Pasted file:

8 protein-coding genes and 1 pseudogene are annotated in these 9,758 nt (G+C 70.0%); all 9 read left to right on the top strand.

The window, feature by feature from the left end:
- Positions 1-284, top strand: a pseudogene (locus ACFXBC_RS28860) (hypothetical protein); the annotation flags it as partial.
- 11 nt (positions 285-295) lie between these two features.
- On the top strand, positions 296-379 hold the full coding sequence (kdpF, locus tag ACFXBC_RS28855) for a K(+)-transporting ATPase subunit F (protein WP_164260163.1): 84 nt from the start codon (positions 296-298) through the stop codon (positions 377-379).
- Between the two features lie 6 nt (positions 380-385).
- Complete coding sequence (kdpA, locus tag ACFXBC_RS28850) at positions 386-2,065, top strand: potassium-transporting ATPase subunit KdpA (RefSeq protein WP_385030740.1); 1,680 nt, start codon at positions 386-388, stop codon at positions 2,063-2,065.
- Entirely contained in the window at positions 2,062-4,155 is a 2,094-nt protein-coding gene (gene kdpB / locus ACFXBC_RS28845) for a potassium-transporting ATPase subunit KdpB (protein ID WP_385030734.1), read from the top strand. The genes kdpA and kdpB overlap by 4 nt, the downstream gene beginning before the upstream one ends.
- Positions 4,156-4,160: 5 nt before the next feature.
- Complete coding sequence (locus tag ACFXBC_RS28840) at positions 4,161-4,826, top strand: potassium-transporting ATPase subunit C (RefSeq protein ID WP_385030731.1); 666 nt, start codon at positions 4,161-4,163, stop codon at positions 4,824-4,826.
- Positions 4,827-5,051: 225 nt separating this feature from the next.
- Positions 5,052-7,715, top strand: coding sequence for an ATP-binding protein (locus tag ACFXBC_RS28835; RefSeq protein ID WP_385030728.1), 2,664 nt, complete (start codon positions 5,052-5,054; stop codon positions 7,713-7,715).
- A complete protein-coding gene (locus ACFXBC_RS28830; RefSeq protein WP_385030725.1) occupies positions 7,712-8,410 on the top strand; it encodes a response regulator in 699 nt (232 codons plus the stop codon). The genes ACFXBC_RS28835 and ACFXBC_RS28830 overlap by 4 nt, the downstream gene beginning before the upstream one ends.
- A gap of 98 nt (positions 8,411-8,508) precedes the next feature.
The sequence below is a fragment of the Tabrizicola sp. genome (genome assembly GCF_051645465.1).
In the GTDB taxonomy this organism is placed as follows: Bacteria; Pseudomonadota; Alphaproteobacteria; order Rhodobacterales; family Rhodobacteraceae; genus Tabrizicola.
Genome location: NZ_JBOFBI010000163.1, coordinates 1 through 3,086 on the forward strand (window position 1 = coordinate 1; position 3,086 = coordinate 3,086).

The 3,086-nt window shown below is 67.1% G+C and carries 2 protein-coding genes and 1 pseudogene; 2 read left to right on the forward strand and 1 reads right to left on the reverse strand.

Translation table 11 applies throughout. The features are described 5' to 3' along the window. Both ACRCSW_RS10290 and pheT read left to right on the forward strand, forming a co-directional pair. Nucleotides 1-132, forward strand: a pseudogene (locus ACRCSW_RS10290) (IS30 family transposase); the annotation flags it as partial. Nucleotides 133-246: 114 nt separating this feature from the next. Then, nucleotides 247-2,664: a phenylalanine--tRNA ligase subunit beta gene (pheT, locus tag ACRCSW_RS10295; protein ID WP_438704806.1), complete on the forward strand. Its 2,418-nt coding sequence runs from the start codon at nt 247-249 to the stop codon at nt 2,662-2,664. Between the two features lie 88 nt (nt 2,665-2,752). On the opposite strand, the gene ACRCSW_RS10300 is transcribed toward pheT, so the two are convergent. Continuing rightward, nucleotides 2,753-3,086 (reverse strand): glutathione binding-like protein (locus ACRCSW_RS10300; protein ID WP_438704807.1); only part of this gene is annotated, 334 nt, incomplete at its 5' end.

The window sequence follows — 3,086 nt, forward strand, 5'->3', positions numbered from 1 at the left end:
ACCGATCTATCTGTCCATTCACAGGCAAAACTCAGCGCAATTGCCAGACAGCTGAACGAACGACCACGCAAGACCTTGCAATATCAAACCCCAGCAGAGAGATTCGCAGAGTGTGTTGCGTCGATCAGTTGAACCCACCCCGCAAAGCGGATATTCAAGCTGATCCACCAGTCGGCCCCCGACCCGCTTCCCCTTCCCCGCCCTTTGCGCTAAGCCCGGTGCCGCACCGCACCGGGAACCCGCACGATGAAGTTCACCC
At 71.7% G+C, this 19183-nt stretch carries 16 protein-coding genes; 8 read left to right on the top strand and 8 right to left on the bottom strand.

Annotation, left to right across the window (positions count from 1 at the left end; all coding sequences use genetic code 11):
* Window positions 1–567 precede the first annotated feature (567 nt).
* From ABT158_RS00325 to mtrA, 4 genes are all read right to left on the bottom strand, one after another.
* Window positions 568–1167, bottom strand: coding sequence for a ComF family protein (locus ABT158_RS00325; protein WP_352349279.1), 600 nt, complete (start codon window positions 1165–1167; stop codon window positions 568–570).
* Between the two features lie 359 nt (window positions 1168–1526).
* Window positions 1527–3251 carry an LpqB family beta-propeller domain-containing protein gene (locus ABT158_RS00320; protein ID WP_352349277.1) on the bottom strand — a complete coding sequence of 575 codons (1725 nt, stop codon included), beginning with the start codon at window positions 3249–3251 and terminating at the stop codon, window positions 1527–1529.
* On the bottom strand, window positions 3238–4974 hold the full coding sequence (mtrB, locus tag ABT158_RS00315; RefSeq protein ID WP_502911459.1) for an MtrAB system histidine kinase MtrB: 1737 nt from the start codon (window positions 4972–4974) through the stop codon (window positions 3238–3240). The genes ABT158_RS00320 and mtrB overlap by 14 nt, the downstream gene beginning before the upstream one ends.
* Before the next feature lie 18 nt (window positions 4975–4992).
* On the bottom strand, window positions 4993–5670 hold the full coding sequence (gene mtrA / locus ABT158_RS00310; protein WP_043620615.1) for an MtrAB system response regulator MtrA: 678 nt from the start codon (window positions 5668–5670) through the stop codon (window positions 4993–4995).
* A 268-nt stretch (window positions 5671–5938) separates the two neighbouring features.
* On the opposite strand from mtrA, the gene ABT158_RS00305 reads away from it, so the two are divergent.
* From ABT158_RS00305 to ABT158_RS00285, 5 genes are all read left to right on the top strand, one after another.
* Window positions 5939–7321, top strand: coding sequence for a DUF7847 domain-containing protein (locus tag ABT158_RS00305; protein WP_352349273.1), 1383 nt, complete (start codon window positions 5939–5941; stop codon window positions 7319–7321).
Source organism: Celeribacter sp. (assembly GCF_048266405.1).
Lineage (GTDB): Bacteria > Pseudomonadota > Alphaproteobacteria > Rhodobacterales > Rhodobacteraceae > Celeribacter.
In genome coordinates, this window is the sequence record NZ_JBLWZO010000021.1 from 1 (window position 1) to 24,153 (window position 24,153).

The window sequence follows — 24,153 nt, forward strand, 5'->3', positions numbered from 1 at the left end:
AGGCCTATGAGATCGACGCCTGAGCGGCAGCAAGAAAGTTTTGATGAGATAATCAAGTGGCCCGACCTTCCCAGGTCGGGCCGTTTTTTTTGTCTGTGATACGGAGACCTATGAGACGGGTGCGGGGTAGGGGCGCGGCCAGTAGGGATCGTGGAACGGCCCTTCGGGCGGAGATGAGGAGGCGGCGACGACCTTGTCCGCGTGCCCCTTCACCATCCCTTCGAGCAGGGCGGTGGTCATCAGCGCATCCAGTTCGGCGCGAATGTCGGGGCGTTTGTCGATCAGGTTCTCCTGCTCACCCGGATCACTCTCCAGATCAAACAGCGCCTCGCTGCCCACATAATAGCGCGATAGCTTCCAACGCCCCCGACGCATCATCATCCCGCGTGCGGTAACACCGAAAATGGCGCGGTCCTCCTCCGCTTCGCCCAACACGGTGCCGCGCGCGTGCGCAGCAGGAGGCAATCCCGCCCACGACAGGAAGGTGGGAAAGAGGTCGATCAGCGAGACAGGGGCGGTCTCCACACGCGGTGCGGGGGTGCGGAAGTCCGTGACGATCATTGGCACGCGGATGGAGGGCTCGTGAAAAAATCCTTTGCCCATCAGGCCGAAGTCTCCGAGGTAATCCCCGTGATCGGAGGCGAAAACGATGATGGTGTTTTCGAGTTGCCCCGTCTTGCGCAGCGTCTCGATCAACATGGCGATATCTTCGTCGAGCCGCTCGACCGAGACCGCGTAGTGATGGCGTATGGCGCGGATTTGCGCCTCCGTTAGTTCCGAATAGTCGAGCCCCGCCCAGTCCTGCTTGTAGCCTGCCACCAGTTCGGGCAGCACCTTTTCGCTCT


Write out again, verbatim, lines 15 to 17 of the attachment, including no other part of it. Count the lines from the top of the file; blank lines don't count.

The sequence below is a fragment of the Tabrizicola sp. genome (genome assembly GCF_051645465.1).
In the GTDB taxonomy this organism is placed as follows: Bacteria; Pseudomonadota; Alphaproteobacteria; order Rhodobacterales; family Rhodobacteraceae; genus Tabrizicola.
Genome location: NZ_JBOFBI010000163.1, coordinates 1 through 3,086 on the forward strand (window position 1 = coordinate 1; position 3,086 = coordinate 3,086).